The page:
At the hospital, defendant regained consciousness and was informed of his rights under N.J.S.A. 39:4-50. Defendant indicated that he would take a breath test but would not submit to a blood test. The police officer indicated that regardless of his refusal the blood sample could be taken from defendant and to that end the police officer sought assistance from hospital personnel. The hospital personnel stated that they would not take a sample of defendant's blood citing Good Samaritan Hospital policy no. 6, "Court order may be obtained by District Attorney or Police if individual withdraws consent and meets the criteria of V.T.L. 1194-A."*fn1 The Wanaque police officer indicated that he would obtain the assistance of local N.Y.

[204 NJSuper Page 392]

police to restrain defendant for the purpose of taking the blood. Defendant then consented to the blood sample and a reading of .22% BAC was obtained which defendant seeks to suppress.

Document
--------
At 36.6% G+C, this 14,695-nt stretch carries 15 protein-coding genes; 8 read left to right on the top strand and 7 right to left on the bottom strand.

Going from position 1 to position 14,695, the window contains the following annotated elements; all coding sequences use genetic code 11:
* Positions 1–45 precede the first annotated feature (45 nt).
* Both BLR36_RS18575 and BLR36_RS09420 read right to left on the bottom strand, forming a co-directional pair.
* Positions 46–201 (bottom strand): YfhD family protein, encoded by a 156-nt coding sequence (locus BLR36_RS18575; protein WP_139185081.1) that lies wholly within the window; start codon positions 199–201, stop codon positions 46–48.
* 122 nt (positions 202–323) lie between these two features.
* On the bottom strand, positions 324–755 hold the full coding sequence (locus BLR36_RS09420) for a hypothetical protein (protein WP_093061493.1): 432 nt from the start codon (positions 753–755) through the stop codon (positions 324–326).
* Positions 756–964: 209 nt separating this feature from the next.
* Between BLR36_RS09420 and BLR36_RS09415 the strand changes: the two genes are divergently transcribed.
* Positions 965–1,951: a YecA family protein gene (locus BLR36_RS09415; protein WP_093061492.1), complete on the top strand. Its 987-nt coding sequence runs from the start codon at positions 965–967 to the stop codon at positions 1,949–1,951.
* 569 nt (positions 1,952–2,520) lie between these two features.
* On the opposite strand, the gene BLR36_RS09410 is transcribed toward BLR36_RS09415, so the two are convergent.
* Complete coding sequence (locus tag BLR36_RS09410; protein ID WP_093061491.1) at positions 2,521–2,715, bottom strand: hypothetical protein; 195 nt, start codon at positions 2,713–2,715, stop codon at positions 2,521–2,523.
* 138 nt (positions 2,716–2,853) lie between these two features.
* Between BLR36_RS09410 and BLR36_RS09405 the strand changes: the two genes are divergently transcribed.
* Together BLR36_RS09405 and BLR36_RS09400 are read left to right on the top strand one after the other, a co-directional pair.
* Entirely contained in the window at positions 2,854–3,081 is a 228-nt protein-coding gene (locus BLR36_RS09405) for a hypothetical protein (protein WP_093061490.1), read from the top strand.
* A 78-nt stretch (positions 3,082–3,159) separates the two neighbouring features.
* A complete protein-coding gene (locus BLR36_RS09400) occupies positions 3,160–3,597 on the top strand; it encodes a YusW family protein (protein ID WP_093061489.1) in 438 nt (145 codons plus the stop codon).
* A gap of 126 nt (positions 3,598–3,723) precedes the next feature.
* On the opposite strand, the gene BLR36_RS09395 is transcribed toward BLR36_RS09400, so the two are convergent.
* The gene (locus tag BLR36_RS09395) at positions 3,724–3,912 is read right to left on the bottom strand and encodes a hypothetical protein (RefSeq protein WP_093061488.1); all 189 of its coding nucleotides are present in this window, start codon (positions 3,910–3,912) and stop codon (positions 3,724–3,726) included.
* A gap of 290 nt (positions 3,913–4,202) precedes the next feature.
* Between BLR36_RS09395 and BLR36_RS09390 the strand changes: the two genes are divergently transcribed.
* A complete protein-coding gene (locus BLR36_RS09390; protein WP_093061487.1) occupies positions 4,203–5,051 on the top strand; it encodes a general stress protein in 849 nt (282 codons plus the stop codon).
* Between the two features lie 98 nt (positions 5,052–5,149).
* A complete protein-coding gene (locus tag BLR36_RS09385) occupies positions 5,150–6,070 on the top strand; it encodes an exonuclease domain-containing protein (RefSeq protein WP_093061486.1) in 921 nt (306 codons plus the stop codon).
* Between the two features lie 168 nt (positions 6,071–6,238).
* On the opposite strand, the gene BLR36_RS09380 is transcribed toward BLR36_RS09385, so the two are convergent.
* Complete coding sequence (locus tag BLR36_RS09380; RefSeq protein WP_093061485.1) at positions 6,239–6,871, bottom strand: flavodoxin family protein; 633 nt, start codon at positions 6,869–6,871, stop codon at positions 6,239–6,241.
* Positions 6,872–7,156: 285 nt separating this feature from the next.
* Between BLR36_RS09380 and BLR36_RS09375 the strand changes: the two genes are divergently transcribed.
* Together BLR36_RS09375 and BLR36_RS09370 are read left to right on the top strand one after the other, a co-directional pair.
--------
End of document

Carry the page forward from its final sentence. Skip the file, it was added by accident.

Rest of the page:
Under N.Y. law, any person operating a motor vehicle in N.Y. shall be deemed to have consented to such a blood test administered at the direction of the police provided the officer has reasonable grounds. If the individual refuses to consent, a license revocation procedure is triggered. In addition, if a defendant refuses, evidence of chemical analysis of blood sample taken from a defendant are inadmissible and suppressible unless a court order is obtained. N.Y. Veh. & Traf. Law ยง 1194 (McKinney 1970); People v. Moselle, 57 N.Y. 2d 97, 439 N.E. 2d 1235, 454 N.Y.S. 2d 292 (Ct.App.1982).*fn2

In N.J. a blood sample may be taken involuntarily and no consent is required as long as a subject who resists a blood sample can be restrained in a medically acceptable way as could any other uncooperative patient. State v. Woomer, 196 N.J. Super. 583 (App.Div.1984).

Thus, the evidence is inadmissible under N.Y. law but admissible under N.J. law.